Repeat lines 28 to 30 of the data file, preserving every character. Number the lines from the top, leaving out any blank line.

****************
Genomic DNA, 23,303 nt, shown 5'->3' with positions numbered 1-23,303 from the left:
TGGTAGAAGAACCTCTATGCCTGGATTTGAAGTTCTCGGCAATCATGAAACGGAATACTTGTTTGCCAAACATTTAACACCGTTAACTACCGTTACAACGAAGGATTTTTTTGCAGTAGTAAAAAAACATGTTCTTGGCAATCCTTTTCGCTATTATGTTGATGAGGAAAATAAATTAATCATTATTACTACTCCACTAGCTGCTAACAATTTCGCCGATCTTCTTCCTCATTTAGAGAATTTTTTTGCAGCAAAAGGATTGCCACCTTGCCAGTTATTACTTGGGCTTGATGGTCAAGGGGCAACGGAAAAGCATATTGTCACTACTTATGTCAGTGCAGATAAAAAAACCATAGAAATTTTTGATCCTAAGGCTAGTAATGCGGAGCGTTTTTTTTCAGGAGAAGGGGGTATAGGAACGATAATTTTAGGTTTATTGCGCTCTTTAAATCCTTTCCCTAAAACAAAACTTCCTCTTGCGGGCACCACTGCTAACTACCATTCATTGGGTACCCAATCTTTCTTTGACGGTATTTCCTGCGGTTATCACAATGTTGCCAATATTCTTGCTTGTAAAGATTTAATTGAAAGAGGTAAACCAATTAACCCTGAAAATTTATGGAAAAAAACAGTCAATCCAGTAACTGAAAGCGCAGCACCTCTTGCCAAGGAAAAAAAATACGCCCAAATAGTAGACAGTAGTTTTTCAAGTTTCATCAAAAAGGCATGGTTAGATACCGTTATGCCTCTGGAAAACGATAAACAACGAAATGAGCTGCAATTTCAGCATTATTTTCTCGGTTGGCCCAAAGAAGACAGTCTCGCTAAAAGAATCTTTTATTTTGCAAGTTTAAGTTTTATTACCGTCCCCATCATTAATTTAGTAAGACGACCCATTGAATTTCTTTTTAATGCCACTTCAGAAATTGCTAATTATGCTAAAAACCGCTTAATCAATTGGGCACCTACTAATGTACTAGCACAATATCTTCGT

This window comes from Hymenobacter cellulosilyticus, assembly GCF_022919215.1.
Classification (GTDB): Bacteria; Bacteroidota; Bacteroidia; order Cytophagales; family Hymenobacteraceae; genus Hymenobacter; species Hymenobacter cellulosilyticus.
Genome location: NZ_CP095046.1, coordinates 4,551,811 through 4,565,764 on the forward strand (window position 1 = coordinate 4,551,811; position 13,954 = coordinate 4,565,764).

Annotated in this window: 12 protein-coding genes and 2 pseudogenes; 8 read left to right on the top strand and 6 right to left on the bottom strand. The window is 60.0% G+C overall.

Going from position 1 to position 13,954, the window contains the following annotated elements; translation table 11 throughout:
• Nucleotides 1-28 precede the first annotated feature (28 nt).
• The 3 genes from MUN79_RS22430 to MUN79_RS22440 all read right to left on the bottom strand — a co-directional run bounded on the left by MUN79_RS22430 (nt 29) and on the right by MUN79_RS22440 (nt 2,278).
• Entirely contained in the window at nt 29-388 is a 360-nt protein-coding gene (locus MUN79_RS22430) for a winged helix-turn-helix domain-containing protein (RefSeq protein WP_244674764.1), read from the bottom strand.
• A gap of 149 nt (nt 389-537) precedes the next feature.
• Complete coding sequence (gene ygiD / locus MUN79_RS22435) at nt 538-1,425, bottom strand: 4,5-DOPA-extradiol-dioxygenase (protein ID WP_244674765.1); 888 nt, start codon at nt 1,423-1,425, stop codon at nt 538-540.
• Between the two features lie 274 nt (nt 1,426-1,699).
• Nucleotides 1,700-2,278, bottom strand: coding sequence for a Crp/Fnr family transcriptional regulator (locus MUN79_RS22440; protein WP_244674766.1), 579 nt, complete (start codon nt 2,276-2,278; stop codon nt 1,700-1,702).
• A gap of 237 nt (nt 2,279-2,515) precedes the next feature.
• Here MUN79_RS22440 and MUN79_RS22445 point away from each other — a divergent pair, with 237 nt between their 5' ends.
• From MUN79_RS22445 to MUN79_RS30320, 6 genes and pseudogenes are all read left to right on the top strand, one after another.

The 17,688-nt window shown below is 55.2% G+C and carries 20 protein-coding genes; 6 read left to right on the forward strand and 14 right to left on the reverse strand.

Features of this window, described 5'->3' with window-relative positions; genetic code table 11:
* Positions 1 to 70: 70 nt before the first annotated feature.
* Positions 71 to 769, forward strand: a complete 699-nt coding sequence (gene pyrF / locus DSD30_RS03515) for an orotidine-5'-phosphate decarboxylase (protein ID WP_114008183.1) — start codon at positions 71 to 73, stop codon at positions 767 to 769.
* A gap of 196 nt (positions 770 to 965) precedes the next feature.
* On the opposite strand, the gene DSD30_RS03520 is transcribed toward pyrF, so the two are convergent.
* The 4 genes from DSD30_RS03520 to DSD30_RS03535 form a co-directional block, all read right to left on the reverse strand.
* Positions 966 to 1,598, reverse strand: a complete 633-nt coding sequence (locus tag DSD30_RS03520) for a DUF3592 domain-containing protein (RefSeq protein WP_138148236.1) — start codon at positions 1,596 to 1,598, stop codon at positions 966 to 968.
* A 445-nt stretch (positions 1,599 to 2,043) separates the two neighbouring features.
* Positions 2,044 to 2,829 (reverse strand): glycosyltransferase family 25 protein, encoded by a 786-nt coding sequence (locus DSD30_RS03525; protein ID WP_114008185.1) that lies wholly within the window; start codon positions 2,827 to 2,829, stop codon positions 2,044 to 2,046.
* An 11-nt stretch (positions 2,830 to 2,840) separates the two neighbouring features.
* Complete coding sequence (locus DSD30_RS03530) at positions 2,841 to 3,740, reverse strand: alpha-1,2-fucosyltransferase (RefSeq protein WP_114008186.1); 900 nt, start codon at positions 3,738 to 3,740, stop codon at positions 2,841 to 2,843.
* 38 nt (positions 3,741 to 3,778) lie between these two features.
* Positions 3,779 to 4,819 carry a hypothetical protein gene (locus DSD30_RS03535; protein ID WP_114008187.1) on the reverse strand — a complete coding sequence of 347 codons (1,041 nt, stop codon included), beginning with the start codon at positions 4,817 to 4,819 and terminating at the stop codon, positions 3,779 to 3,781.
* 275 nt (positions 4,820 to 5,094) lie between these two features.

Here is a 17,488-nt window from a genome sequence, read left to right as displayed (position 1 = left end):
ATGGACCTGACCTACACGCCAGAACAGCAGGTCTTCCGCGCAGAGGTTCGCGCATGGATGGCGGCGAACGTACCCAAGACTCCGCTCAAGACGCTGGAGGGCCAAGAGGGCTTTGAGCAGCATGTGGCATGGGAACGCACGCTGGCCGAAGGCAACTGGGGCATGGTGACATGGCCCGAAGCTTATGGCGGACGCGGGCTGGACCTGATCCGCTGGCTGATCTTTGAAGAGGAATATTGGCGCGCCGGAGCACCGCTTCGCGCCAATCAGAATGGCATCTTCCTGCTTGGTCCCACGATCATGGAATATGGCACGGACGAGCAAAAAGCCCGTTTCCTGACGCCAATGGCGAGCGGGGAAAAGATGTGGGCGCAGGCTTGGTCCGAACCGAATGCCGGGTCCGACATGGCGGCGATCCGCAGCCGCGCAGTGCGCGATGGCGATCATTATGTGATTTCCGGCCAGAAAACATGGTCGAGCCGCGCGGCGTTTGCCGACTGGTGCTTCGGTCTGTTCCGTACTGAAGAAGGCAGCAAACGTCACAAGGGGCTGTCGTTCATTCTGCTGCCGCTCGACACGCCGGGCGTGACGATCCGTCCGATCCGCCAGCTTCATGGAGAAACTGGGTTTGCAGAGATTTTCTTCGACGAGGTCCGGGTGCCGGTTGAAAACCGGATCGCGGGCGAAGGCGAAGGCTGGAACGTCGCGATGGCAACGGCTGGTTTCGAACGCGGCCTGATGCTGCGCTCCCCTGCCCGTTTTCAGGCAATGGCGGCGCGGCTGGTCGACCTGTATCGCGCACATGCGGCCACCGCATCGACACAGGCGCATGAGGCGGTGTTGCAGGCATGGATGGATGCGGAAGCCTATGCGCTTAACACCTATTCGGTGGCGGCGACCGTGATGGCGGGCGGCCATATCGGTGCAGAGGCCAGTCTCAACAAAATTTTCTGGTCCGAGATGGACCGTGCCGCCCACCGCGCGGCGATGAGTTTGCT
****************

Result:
* An 11-nt stretch (positions 2,830 to 2,840) separates the two neighbouring features.
* Complete coding sequence (locus DSD30_RS03530) at positions 2,841 to 3,740, reverse strand: alpha-1,2-fucosyltransferase (RefSeq protein WP_114008186.1); 900 nt, start codon at positions 3,738 to 3,740, stop codon at positions 2,841 to 2,843.
* 38 nt (positions 3,741 to 3,778) lie between these two features.